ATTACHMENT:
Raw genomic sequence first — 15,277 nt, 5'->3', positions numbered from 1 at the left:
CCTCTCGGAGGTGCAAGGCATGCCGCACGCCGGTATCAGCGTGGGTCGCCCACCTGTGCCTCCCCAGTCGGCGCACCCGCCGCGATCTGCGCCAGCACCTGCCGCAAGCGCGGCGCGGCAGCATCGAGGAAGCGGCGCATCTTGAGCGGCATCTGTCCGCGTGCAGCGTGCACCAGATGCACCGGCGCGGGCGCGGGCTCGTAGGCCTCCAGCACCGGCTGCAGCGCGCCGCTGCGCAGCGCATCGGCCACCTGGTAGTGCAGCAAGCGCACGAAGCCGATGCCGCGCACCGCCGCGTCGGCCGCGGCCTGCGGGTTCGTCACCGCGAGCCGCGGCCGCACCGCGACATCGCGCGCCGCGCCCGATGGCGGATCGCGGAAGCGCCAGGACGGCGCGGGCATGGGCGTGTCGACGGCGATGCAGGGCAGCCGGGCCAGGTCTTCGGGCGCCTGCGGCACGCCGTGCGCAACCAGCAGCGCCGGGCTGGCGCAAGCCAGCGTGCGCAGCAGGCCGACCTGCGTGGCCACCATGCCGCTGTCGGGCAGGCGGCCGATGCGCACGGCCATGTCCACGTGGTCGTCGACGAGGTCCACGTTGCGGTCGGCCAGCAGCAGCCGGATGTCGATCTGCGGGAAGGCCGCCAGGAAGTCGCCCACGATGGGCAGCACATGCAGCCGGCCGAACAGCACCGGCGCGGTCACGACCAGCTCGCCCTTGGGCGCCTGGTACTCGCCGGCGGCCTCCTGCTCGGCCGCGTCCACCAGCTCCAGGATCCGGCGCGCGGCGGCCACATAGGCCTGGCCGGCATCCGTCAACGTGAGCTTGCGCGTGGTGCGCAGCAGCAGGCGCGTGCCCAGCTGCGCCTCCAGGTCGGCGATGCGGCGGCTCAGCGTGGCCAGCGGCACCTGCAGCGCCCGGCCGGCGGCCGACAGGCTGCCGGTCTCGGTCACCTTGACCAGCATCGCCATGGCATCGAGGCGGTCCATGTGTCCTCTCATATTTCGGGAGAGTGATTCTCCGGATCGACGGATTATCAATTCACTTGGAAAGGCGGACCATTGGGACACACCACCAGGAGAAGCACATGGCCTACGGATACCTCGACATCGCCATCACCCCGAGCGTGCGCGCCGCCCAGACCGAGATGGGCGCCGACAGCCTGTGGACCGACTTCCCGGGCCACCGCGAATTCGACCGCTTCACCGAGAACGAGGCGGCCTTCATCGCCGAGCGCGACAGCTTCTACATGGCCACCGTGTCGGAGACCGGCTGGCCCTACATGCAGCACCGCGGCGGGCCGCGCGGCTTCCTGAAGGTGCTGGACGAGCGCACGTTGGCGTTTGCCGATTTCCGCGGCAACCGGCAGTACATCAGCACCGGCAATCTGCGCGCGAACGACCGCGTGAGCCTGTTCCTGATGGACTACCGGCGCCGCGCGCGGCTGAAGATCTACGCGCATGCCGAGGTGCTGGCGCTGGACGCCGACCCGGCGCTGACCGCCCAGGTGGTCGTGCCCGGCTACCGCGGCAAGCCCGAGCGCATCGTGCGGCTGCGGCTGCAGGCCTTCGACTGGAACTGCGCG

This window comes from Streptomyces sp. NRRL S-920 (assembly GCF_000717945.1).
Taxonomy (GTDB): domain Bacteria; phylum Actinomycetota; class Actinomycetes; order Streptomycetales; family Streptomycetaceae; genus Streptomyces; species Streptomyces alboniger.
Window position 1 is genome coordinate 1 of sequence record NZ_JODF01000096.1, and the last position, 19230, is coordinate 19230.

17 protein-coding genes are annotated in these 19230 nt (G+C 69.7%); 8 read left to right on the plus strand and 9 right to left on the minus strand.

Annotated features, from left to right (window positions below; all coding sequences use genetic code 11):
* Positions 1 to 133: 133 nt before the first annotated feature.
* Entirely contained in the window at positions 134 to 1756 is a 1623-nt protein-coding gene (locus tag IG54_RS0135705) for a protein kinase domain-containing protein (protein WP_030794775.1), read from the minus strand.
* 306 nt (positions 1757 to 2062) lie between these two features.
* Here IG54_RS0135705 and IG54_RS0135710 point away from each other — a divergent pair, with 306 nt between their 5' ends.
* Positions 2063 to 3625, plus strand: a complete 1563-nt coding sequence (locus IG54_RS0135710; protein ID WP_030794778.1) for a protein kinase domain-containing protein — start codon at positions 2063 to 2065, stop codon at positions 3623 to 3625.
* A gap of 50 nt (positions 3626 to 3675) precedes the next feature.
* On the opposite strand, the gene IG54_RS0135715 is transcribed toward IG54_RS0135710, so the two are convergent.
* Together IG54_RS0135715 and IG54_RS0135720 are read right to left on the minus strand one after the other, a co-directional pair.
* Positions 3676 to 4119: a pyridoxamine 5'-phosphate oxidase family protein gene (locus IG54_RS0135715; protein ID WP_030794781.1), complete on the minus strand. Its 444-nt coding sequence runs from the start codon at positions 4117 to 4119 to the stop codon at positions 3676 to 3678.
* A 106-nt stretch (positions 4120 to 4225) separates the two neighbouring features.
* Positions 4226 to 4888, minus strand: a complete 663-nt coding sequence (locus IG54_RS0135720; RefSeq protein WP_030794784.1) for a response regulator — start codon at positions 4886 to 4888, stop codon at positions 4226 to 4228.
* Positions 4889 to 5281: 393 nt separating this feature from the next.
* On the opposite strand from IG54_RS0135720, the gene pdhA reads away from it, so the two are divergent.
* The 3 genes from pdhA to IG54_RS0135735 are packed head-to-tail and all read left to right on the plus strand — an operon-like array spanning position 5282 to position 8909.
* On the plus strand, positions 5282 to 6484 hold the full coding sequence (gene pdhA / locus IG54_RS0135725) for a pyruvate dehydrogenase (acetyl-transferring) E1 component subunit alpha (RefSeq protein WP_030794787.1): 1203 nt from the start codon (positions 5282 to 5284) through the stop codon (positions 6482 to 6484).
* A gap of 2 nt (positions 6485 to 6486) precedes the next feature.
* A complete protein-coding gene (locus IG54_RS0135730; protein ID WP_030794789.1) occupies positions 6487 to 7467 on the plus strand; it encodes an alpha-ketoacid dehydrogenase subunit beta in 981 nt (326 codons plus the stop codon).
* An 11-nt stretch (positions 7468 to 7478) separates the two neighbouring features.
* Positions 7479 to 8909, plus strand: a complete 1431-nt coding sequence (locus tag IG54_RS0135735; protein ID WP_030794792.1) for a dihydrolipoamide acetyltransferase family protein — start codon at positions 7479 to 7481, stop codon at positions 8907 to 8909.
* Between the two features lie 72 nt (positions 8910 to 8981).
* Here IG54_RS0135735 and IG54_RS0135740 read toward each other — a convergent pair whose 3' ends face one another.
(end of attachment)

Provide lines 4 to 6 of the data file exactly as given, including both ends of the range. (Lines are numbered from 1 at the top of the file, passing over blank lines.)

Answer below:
Taxonomy (GTDB): domain Bacteria; phylum Actinomycetota; class Actinomycetes; order Streptomycetales; family Streptomycetaceae; genus Streptomyces; species Streptomyces alboniger.
Window position 1 is genome coordinate 1 of sequence record NZ_JODF01000096.1, and the last position, 19230, is coordinate 19230.

17 protein-coding genes are annotated in these 19230 nt (G+C 69.7%); 8 read left to right on the plus strand and 9 right to left on the minus strand.